Zorki C
This is a Zorki 1 with an adjustable flash-sychroniser. To fit it they enlarged the top cover, making the camera slightly taller and not quite as pretty.

Zorki 2
A rare camera, it is essentially a Zorki 1 with an improved shutter and a self-timer. Sought-after and it has strap-lugs.

Zorki 2C
As for the Zorki 1/C, this is a Zorki C with a self-timer. Has strap-lugs. This does not have slow speeds, though people sometimes mistake the markings around the flash-sychroniser for slow speeds. They are actually the flash-delay settings in milliseconds.

Zorki 3
This has 3 main variations, the 3, 3M and 3C. The VF is a bright, near-life-size finder with the RF incorporated. Shutter speeds are B and 1-1/1000. A self-timer is not included but eyesight dioptre adjustment is included on this and all subsequent Zorkis. The original 3 has a slow-speed dial on the front of the case, Leica-style. It's noted for being troublesome. The 3M has all the speeds incorporated in one dial. Considered one of the best looking FSUs and highly collectible, numbers produced ensures it commands a high price (in FSU terms). Neither the 3 nor 3M have flash sync. The final model, the 3C, does have a synchroniser (adjustable for X-type and flash bulb) and it is essentially a Zorki 4 in all but name and self-timer. All models have strap-lugs.

Zorki 4
This is just about the same as the 3C. It has the same features but adds a self-timer. There is also a later variant, the 4K, which has a lever wind but is otherwise the same. Early models (pre-1965 ish, there's variation) have engraved text, an engraved shutter-speed dial and strap-lugs. Later models have no strap-lugs, printed text and dials and, sadly, the print wears off with use. Early models are usually better made and are more sought after. The Zorki 4/4K was produced in large numbers and is common and cheap, yet is a very capable camera. Framing isn't overly accurate. A variation on the Zorki 4 was made, called the Mir (meaning peace). This is a standard 4 without the slow-speed mechanism. Due to when they were made, the Mir has engraved markings not printed. Top marked speed is 1/500 not 1/1000, although some at least still actually have the 1/1000 speed, marked only by a dot.

Zorki 5
There are 2 variations on this model. The first has red-lettered front engraving and square VF/RF windows and is considered less reliable. The second has a round RF window, a screwed-on front nameplate and is more reliable. The Zorki 5 was the first lever-wind model (it pre-dates the 4K) and reverts to bottom-loading. The lever-wind on these models can give trouble and be quite rough unless set-up properly. The model also incorporates a more accurate long-base RF system, loses the self-timer but includes strap-lugs. There are no "slow" speeds. Flash-synch is fixed, with a socket each for bulb and electronic flash. There is one special caveat with this model alone: If the shutter is wound or fired with the lens removed, the shutter mechanism can be damaged. The RF mechanism is so close, internally, to the shutter mechanism that they can collide if the RF cam is fully extended, as it will be with no lens on the body. NEVER wind or fire the shutter unless a lens is fitted, or the RF cam held in slightly.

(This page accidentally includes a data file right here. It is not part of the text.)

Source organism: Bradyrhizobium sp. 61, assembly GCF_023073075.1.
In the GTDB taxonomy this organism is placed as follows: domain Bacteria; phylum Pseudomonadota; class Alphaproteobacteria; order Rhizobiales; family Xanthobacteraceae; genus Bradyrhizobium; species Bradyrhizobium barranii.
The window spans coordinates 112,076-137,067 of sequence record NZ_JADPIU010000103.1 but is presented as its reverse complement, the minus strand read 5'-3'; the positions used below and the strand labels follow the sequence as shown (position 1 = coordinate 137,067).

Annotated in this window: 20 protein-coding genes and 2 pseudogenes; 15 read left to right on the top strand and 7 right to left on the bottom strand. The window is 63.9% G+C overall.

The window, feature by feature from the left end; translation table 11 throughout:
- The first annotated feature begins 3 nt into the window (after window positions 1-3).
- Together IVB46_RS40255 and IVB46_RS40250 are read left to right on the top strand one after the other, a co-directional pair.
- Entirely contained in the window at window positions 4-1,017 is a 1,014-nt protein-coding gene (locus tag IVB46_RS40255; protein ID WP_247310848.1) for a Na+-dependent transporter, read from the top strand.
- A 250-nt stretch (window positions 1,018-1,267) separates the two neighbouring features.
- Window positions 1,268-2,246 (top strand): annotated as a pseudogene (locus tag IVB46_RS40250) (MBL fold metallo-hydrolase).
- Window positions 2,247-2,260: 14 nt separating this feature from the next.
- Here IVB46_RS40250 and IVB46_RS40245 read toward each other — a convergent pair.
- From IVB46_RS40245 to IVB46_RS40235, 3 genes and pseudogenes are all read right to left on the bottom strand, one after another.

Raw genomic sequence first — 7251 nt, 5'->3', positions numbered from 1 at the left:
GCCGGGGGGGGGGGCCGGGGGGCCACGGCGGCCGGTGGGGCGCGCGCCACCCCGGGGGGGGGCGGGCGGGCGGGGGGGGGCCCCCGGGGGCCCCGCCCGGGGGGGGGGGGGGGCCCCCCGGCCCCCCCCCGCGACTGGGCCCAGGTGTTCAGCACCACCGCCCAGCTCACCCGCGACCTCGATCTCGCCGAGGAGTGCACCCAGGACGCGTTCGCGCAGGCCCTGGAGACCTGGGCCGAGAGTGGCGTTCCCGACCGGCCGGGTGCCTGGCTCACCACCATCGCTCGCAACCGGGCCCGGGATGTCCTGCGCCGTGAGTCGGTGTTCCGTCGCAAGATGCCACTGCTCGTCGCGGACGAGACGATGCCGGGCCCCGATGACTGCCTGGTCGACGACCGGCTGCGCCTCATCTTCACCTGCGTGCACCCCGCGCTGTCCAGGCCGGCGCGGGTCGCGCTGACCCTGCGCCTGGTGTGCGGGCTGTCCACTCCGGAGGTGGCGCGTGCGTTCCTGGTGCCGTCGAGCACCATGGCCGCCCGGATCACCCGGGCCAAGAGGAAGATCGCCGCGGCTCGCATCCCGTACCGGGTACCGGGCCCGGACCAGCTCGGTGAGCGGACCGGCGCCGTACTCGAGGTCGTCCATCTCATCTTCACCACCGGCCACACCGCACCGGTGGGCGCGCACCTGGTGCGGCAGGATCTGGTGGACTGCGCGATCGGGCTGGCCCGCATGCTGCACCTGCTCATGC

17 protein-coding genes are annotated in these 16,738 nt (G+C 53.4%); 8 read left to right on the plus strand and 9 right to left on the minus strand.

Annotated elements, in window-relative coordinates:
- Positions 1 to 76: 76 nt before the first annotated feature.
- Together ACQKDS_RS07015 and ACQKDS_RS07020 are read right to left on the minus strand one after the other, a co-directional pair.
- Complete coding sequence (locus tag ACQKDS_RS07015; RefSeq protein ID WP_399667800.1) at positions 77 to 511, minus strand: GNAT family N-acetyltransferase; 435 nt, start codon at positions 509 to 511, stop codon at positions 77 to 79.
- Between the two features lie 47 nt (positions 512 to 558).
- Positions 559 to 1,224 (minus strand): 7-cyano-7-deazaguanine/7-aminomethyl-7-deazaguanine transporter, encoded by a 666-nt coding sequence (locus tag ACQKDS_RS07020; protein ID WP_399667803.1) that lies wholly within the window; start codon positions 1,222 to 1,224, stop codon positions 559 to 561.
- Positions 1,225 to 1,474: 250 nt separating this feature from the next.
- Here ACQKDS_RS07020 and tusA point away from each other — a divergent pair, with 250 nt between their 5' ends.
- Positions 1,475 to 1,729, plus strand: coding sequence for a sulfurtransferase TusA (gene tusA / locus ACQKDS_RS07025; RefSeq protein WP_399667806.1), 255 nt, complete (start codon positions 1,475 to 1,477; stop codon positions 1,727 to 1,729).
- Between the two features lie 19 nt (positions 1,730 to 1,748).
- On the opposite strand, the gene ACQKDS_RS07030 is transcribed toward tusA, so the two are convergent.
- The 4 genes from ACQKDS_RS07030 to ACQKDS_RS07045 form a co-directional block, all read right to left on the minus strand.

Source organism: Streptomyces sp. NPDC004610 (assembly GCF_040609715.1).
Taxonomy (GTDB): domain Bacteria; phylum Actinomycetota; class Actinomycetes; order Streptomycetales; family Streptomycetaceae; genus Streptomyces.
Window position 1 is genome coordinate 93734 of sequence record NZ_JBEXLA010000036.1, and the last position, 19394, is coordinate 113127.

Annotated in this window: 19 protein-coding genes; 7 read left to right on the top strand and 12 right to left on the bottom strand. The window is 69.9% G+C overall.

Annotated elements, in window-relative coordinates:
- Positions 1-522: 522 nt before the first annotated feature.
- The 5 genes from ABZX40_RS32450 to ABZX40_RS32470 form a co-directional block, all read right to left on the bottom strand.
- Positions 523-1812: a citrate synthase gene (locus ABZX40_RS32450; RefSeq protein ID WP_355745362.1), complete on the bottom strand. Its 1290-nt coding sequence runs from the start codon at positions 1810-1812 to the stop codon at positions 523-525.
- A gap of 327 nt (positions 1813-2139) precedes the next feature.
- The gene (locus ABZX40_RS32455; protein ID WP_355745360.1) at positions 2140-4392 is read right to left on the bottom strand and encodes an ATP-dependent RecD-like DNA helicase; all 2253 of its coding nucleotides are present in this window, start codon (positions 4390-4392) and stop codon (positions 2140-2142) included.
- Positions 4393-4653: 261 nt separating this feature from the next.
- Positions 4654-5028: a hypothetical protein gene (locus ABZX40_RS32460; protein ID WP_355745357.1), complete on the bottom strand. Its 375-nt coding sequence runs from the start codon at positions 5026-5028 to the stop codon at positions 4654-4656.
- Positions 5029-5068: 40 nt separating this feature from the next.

Zorki 6
This is a derivation of the Zorki 5. It has a hinged-opening back, a self timer and a much-improved winder mechanism that rarely gives trouble. It is, otherwise, virtually the same as the Zorki 5.

FED 2
This is a re-design of the original FED. It has a more accurate, wide-base RF, incorporated into the VF, a removeable back, flash-synch and strap-lugs. Speeds are 1/25-1/500. Dioptre adjustment is found on this all all subsequent models: on this model it is lever operated, subsequent models use a rotating eyepiece bezel which is the bane of spectacle-wearers! The FED 2 is considered by many to be the most reliable and prettiest of the bunch.

FED 3
There were 2 variations of this model, the A and the B. Both include "slow" speeds down to 1 sec and a self-timer but revert to a narrower-base RF. The "A" model has strap lugs and a stepped top-cover, the "B" model has a square top cover, no strap lugs and a lever-wind. The "A" model is considered by most to be prettier but the "B" model is a highly competent camera with a good set of features and is generally cheap. The "B" model usually also comes with the excellent Industar 61 lens. Flash-synch is ONLY correct at 1/30 and NOT on slower speeds, something which is true for all FEDs with "slow" speeds.

FED 4
There are variations on this model but it is, essentially, a FED 3B with a taller top-cover incorporating a match-needle light meter and calculator. Assuming it still works, the light meter is actually quite usable. The FED 4 is considered by most to be an ugly camera but it is very capable and very cheap. Film rewind is via a knurled wheel, which can be rough on the fingers!

FED 5